Beattie is a manof formidable impulses, a doer. He no sooner envisioned the three-way AmericanInternational meet, as the Vail races are called, than he went straight toABC-TV and sold it for the network's Wide World of Sports. Television moneywill pay for bringing the Austrians and French to the U.S. Before this "offyear" is over, six American races will have been televised, thanks toBeattie's hard sell.
Beattie'scoaching and private lives have long since fused into one—one big blur ofmotion, unrest, gruffness, extreme pleasure and perpetual crisis. Beattie seemsto believe that whatever he does is a mere step toward a loftier goal that willsomehow define itself before he arrives. For example, he was walking one dayalong Broadway, the campus drag in Boulder, when he saw a vacant building. Heleased it with no money, called his brother Jack in Laconia, N.H. and said,"We're partners in a ski shop, come on out." Jack came, and the AlpineHaus is now a successful business. Bob Beattie rarely sees it.
On a similarimpulse he bought four lots after a Sunday drive through Pine Brook Hills, alovely ridge on a front range of the Rockies overlooking Boulder. He still hasthree, and on one he has built a $27,000 home for himself, his wife Ann and hischildren, Suzy, 7, and Bobby, 5. It is a handsome design of glass, beams, rock,raw lumber and mortgages. Not long ago a man told Beattie he could have his ownpersonal label on a wine bottle. Beattie bought 24 cases. All of these acts,and numerous lesser ones, prompted Ann to write him a wistful note: "DearQuantity Buyer, Our cup runneth over."
Since Beattie'slife is dominated by his intense desire to beat the Europeans, by hispreoccupation with ski racing—worldwide, nationwide and Boulderwide—everythingelse suffers. It is nothing for Beattie's skiers, friends or family to beswooped up and driven at Grand Prix speeds to a mountain and then be totallyignored for hours or even days. He has moved from one place to another soquickly that after a furious two weeks his boots have been returned to him fromAspen, his parka from Vail, his skis from Eldora, his Suzy from Crested Butteand his Bobby from Steamboat Springs. Chief retriever, keeper, understander,consoler, ego builder, chef, wine steward, cleaning lady, psychiatrist andbookkeeper is, of course, Ann ("one of the great women of our time,"says Beattie).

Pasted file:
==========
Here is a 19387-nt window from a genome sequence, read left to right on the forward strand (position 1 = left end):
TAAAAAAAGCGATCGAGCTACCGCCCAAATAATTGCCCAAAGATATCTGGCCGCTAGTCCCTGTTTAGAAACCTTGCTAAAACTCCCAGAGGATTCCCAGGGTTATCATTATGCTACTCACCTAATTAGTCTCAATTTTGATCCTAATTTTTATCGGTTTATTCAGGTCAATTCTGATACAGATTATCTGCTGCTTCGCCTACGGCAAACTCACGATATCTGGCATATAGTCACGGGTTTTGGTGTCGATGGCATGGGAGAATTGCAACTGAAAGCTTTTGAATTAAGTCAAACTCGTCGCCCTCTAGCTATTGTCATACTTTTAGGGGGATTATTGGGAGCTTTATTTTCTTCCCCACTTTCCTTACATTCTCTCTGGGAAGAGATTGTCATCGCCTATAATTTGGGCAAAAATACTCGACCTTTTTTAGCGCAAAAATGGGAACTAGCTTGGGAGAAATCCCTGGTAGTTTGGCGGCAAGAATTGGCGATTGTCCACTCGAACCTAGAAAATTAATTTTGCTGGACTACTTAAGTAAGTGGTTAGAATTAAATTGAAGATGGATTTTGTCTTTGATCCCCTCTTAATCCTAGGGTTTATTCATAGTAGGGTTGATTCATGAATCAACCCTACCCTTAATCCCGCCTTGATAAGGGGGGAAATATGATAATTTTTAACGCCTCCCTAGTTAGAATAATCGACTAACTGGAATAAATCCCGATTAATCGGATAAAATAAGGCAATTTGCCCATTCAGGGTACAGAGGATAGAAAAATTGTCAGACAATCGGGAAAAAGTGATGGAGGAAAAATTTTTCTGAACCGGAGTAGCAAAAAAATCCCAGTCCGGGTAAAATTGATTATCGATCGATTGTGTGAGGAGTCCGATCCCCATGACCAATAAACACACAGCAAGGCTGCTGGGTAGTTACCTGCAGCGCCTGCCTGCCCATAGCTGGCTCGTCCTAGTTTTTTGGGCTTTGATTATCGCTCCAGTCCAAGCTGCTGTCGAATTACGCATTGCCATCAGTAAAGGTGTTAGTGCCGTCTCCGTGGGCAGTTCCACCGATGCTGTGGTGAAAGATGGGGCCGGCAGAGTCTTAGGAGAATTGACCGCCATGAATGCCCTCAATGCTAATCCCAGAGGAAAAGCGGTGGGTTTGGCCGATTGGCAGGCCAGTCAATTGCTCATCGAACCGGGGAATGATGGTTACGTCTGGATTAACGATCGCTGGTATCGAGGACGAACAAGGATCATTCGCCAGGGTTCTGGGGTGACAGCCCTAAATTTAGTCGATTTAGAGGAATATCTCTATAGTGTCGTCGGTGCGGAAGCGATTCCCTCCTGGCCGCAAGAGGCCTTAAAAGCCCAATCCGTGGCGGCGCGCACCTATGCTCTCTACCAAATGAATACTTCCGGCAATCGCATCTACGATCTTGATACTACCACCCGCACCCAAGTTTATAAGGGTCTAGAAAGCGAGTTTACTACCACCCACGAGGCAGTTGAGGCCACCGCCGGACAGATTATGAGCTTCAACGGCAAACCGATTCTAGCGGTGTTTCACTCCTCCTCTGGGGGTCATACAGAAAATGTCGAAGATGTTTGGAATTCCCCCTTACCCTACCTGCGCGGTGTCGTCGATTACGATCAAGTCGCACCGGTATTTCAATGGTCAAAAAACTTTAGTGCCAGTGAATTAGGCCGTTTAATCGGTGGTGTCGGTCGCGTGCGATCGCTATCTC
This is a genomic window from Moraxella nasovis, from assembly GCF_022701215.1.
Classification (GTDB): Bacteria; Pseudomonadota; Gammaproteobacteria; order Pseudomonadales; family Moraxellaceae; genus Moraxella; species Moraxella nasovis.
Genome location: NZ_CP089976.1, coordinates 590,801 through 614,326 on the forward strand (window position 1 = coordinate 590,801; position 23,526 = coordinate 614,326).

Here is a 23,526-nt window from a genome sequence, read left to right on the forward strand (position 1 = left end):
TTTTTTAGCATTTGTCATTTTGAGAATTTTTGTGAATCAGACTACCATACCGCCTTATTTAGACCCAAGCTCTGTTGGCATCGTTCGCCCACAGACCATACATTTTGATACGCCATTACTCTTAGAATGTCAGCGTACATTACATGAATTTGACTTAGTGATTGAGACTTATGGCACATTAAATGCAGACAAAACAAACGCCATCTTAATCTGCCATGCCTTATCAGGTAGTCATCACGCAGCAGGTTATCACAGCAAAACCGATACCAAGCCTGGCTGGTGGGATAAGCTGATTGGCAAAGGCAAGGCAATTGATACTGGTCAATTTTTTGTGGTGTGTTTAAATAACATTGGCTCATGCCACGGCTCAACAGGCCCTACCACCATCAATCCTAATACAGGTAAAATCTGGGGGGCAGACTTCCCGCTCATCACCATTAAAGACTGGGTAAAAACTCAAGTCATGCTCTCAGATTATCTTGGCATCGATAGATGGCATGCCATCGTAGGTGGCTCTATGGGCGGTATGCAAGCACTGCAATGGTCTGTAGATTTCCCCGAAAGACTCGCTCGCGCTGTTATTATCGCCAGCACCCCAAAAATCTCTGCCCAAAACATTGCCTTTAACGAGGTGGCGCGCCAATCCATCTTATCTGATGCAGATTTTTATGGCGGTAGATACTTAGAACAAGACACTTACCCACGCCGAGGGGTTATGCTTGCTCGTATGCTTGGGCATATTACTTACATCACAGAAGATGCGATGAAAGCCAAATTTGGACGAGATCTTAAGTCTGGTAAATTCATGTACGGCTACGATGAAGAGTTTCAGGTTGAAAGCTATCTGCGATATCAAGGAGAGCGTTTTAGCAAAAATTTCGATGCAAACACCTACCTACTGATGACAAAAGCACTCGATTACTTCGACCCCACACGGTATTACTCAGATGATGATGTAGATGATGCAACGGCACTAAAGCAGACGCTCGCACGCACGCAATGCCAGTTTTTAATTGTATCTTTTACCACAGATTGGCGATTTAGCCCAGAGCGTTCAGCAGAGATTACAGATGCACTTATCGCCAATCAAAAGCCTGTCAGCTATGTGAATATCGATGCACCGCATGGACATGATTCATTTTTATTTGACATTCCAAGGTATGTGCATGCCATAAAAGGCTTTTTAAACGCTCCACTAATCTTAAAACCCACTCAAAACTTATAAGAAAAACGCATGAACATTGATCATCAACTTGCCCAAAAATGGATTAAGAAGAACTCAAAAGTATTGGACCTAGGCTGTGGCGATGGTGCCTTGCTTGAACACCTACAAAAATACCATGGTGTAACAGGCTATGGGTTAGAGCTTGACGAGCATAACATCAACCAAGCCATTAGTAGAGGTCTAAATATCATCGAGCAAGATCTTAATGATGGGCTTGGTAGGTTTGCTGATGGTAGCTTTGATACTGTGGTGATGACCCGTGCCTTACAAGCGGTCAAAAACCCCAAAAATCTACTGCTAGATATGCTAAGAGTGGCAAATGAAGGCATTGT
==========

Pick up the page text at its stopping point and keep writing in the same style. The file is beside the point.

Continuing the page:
It was Beattiewho taught Ann to ski. He commenced by taking her to the top of a steep trailand saying, "Go straight down." Beattie left. Ann went straightdown—and broke her leg. Nowadays she skis more cautiously but goes flat-out ineverything else. She teaches a full load of Spanish at Boulder's DouglassJunior High School, shovels snow, fixes flats, repairs electrical and plumbingfixtures and laughs a lot. She is den mother to America's best skiers as well.She cannot remember a time when only Beatties lived in the house. Currently,Jimmy Heuga and Spider Sabich are sleeping on rollaways in the den, withHeuga's Irish setter, Shamus, lavishing affection on both. Last spring Ni Orsiwas the guest. This spring Billy Kidd will probably move in, and maybe BillyMarolt. With the exceptions of Middlebury Downhiller Gordy Eaton and Denver'sslalom specialist Rick Chaffee, all of the top U.S. racers are students at theUniversity of Colorado. Well, Orsi was. A flashy but likableCalifornian—"the Joe Don Looney of skiing," jokes a friend—Orsi haswithdrawn for a semester to pursue the rewards, Beattie assumes, of acting,surfing, golf, flying, sports car racing, art, cooking or water skiing, at allof which he seems to be adept. Still on the national team, Orsi plans to returnto Colorado one day. He happens to be America's best downhill racer. Kidd andHeuga are the slalom and giant-slalom aces. Marolt and Sabich are fastimproving in all three events.
Spending anevening in the Beattie household, or dormitory, is like being trapped on afrantic movie set. The scene is something like this: Ann Beattie is watching 10pounds of steak with one eye, preparing a dinner for 13, and translating theski news from the French sports daily L'Equipe with the other. Heuga iswrestling with Shamus. Marolt is wrestling with the children. Kidd is readingon the divan. Heuga's girl friend, a cute blonde named Bonnie Ogilvie, ismixing the salad. Beattie, through a spray of cigar smoke, is bellowing intothe telephone to someone in New York, Paris, Kitzb√ºhel or Vail. If Orsi werearound, he most likely would be practicing his fast-draw technique, which hehopes will land him a part in a western movie. No one present will soon forgetthe spectacle of Orsi arriving at Beattie's for a date with one of theovernight boarders. He wore a white lapelless jacket, cowboy boots, sideburns,Beatle trousers and a six-shooter laced to his gun leg.
Not all ofBeattie's racers are as far out as Orsi, but they are all individualists. Heugais the coolest dancer west of Trude Heller's in Greenwich Village, havinginvented the frug before anyone knew how to pronounce discoth√®que. Billy Kiddis an accomplished amateur photographer and an unusually conscientious student.Spider Sabich, whose name is a vivid reminder of the fact that American racershave names like movie stars—Spider, Rip, Rebel, Rick, Rex, Starr, Margo, Tammy,Wendy, Sandy ("Need anyone wonder why Bob has to be firm?" asksAnn)—holds the individual record for fractures. He has broken his leg fivetimes and his arm once. Marolt is the nearest thing to an average Americanyouth—and he is the lad who borrowed a bus in Innsbruck, creating aninternational incident.